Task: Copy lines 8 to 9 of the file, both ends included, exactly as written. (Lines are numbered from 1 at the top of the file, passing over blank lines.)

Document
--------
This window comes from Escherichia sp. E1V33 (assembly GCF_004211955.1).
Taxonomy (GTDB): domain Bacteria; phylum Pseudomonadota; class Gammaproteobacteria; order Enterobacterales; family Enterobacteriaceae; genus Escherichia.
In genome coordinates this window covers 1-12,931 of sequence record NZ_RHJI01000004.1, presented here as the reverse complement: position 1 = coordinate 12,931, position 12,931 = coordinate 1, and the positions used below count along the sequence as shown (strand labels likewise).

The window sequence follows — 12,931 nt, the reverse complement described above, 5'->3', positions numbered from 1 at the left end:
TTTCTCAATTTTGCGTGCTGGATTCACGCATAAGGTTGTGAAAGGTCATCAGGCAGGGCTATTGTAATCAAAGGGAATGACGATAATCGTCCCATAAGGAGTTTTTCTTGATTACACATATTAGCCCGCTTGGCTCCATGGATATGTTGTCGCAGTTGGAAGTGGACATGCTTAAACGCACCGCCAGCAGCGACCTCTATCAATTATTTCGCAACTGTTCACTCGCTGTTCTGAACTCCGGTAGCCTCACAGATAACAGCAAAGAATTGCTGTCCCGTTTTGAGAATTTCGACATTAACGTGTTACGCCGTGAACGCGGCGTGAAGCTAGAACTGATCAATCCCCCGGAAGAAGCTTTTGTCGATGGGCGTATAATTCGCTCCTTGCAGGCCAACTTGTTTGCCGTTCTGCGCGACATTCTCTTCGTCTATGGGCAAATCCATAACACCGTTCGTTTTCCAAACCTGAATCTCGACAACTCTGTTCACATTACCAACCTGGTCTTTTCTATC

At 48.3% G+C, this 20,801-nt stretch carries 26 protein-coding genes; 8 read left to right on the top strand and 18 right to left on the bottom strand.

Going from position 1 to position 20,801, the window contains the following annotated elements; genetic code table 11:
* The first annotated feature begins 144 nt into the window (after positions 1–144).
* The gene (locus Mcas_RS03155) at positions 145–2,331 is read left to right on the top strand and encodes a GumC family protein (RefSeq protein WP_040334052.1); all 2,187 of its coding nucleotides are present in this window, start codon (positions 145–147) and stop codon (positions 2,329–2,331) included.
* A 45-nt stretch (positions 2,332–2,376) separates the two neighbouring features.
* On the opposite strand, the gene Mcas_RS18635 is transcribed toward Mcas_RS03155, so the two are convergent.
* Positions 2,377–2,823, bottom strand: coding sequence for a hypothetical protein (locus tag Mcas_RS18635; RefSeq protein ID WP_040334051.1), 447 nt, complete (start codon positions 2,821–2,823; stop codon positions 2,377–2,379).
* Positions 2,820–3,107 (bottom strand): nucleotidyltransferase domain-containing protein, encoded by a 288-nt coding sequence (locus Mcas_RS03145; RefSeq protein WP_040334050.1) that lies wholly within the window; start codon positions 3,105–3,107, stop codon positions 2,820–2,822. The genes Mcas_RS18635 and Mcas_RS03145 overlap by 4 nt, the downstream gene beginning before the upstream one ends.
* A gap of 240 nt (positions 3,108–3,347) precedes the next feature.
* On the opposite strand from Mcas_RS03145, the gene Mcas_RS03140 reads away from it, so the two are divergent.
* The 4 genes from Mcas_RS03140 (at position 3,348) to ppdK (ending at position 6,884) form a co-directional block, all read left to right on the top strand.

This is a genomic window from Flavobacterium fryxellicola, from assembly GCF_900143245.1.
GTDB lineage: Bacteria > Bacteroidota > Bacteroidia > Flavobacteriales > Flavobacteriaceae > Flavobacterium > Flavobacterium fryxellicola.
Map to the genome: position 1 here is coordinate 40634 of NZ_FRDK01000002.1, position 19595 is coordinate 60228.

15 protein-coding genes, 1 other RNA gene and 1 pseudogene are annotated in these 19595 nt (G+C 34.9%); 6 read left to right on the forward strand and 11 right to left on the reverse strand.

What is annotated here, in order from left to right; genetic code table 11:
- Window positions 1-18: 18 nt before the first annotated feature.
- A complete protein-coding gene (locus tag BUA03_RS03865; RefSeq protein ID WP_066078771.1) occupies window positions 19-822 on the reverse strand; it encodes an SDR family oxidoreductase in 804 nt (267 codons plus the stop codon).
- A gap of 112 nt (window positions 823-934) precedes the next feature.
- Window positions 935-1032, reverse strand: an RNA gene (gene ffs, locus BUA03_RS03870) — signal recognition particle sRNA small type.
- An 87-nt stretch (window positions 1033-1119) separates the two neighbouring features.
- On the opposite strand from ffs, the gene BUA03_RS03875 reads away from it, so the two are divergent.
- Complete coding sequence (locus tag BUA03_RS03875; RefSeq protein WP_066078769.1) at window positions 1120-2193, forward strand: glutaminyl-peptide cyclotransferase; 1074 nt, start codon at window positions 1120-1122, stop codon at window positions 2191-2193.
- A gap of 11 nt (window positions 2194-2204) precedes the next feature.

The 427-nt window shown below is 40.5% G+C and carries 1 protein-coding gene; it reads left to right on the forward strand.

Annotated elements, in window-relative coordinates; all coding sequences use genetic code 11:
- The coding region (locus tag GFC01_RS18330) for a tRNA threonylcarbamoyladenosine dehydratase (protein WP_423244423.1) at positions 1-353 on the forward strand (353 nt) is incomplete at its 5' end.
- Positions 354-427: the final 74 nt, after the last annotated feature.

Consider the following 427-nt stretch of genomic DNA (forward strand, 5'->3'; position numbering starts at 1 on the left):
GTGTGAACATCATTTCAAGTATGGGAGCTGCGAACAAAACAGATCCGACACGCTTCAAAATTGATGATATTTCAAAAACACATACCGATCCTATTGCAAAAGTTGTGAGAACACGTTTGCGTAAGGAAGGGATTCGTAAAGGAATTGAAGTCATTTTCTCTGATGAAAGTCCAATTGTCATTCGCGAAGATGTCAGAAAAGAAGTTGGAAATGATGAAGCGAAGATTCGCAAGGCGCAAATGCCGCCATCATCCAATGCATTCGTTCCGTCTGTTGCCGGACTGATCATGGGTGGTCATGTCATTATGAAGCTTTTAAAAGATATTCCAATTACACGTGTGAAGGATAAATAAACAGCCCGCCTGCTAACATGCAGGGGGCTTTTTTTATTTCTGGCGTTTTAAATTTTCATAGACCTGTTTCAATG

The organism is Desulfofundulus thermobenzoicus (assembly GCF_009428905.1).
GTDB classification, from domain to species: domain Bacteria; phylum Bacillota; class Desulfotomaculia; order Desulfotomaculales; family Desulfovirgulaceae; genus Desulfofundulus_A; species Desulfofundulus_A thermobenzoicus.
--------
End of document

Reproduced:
* The first annotated feature begins 144 nt into the window (after positions 1–144).
* The gene (locus Mcas_RS03155) at positions 145–2,331 is read left to right on the top strand and encodes a GumC family protein (RefSeq protein WP_040334052.1); all 2,187 of its coding nucleotides are present in this window, start codon (positions 145–147) and stop codon (positions 2,329–2,331) included.